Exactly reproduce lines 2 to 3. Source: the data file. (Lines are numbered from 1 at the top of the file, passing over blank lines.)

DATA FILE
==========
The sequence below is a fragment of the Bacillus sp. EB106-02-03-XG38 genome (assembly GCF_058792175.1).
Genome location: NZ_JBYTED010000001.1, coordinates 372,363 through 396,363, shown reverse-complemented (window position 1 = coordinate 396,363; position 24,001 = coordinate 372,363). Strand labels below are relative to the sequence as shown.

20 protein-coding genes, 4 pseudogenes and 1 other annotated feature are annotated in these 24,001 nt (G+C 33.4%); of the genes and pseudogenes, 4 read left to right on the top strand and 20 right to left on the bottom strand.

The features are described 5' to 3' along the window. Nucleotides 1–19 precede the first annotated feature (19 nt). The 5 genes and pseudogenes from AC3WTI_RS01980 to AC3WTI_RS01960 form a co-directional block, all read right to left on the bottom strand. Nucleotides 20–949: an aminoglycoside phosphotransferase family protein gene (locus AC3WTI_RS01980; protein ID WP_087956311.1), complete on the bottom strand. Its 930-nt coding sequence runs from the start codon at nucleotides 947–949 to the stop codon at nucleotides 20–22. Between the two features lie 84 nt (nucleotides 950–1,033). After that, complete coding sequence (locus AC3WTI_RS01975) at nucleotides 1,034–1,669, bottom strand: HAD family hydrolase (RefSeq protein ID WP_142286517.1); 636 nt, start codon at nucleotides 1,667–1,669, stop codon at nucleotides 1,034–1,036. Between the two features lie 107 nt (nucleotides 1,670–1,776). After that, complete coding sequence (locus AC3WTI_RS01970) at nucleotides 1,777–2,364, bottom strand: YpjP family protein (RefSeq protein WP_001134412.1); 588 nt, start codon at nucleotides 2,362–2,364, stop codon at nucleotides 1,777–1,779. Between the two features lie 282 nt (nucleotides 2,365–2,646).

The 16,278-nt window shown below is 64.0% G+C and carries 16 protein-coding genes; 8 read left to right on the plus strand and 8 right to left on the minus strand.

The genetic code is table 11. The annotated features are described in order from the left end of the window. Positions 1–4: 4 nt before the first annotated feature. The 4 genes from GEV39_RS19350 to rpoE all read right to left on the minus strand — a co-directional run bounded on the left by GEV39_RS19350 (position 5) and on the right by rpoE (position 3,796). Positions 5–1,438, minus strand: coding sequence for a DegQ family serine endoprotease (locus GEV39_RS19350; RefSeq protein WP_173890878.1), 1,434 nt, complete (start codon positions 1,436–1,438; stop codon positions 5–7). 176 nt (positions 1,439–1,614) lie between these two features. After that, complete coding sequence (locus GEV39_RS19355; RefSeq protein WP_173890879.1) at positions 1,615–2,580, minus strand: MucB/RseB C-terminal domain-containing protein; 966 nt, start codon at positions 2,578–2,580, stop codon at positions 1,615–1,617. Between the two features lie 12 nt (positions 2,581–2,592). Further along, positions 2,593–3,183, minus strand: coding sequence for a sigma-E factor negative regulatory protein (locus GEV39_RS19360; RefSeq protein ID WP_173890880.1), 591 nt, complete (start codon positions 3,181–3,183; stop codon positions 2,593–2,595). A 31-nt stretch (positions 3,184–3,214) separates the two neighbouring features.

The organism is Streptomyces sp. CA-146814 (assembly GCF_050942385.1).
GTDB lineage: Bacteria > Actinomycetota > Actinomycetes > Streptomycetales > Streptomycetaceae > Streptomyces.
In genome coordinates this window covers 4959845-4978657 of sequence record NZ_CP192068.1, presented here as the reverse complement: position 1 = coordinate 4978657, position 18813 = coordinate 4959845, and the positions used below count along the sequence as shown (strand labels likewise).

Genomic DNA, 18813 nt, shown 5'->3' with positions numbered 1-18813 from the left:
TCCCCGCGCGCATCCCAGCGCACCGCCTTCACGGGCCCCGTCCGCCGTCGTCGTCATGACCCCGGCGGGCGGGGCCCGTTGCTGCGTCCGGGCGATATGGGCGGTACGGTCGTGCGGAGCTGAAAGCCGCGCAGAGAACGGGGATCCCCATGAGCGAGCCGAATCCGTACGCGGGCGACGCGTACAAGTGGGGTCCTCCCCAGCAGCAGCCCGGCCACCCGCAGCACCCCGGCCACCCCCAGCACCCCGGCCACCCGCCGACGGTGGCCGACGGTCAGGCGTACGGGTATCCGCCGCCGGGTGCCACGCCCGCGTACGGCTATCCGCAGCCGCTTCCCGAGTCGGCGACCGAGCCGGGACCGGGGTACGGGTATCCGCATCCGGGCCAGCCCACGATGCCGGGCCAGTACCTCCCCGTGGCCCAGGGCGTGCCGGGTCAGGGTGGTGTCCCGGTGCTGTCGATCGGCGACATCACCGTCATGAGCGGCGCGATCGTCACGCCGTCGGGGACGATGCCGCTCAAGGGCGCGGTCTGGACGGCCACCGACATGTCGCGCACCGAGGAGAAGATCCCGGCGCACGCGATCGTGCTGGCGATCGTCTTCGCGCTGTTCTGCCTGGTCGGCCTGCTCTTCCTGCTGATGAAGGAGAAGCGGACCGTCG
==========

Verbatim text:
Genome location: NZ_JBYTED010000001.1, coordinates 372,363 through 396,363, shown reverse-complemented (window position 1 = coordinate 396,363; position 24,001 = coordinate 372,363). Strand labels below are relative to the sequence as shown.

20 protein-coding genes, 4 pseudogenes and 1 other annotated feature are annotated in these 24,001 nt (G+C 33.4%); of the genes and pseudogenes, 4 read left to right on the top strand and 20 right to left on the bottom strand.